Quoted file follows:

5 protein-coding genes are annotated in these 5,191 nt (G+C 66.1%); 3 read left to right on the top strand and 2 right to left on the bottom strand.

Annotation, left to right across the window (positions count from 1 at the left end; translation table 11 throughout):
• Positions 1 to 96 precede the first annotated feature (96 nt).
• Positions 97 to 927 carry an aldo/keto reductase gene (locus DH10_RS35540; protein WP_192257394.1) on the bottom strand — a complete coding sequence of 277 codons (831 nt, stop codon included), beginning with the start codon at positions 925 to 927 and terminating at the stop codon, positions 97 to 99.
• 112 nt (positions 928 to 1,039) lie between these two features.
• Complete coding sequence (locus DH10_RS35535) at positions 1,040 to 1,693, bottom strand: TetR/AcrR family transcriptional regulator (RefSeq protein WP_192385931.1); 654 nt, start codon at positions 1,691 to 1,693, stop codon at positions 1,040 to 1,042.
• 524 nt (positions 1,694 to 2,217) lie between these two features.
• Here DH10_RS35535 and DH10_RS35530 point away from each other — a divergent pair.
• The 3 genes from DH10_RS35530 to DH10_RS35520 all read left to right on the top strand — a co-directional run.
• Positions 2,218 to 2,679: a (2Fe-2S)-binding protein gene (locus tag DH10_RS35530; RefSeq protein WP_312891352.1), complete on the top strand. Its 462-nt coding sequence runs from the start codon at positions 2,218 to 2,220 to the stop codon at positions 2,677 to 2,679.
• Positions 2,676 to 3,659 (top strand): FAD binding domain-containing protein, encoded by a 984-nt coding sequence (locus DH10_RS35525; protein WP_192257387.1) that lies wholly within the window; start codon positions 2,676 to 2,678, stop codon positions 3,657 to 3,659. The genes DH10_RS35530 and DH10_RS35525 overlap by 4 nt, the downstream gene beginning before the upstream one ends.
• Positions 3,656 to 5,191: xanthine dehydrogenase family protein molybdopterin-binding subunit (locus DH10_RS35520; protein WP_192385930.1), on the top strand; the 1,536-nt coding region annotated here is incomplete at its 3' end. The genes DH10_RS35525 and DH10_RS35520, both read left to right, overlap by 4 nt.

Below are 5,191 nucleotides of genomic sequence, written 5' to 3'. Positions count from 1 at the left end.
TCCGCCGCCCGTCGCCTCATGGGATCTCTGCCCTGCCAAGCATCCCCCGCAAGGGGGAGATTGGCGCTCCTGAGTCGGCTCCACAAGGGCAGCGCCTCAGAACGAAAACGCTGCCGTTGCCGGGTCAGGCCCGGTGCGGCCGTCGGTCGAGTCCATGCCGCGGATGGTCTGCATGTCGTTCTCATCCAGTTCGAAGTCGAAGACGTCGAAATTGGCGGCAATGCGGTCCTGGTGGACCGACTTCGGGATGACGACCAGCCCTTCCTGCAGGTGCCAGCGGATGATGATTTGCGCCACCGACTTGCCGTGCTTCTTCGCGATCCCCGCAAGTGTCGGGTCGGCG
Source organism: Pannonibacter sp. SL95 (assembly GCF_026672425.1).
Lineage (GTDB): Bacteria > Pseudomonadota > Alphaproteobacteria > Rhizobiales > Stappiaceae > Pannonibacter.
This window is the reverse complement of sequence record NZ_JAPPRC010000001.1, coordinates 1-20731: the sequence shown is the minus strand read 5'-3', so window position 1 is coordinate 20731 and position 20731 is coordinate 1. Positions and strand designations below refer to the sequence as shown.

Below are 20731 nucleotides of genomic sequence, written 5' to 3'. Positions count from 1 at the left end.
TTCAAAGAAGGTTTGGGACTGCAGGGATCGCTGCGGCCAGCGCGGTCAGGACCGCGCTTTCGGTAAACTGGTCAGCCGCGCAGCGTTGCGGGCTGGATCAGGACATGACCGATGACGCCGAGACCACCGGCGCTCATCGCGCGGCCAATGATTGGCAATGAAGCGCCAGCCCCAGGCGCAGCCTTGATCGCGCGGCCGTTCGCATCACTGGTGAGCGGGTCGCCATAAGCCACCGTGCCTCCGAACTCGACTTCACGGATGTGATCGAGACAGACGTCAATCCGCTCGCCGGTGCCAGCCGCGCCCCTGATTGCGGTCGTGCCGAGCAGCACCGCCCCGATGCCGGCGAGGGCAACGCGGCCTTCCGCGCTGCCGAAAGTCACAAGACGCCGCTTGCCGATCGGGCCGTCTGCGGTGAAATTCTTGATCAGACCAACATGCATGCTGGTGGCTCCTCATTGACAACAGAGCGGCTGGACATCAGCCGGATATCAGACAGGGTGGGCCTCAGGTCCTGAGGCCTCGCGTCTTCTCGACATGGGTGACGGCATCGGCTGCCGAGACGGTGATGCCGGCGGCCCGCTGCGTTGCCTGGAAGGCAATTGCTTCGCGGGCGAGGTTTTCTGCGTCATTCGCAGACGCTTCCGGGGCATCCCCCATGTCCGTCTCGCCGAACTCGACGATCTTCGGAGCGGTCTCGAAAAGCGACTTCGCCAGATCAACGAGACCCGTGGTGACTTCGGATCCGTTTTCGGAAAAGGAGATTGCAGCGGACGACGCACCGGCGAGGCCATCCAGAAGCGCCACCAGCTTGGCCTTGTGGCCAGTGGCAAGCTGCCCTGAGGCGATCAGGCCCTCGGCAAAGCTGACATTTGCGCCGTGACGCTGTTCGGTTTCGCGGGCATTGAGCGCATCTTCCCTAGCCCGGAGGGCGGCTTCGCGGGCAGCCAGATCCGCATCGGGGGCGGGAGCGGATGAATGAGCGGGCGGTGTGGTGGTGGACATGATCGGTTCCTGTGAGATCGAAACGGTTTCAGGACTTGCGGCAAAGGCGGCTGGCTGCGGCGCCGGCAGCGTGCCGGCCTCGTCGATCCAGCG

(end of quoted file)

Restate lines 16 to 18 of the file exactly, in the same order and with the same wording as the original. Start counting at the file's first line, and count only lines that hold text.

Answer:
Lineage (GTDB): Bacteria > Pseudomonadota > Alphaproteobacteria > Rhizobiales > Stappiaceae > Pannonibacter.
This window is the reverse complement of sequence record NZ_JAPPRC010000001.1, coordinates 1-20731: the sequence shown is the minus strand read 5'-3', so window position 1 is coordinate 20731 and position 20731 is coordinate 1. Positions and strand designations below refer to the sequence as shown.

Below are 20731 nucleotides of genomic sequence, written 5' to 3'. Positions count from 1 at the left end.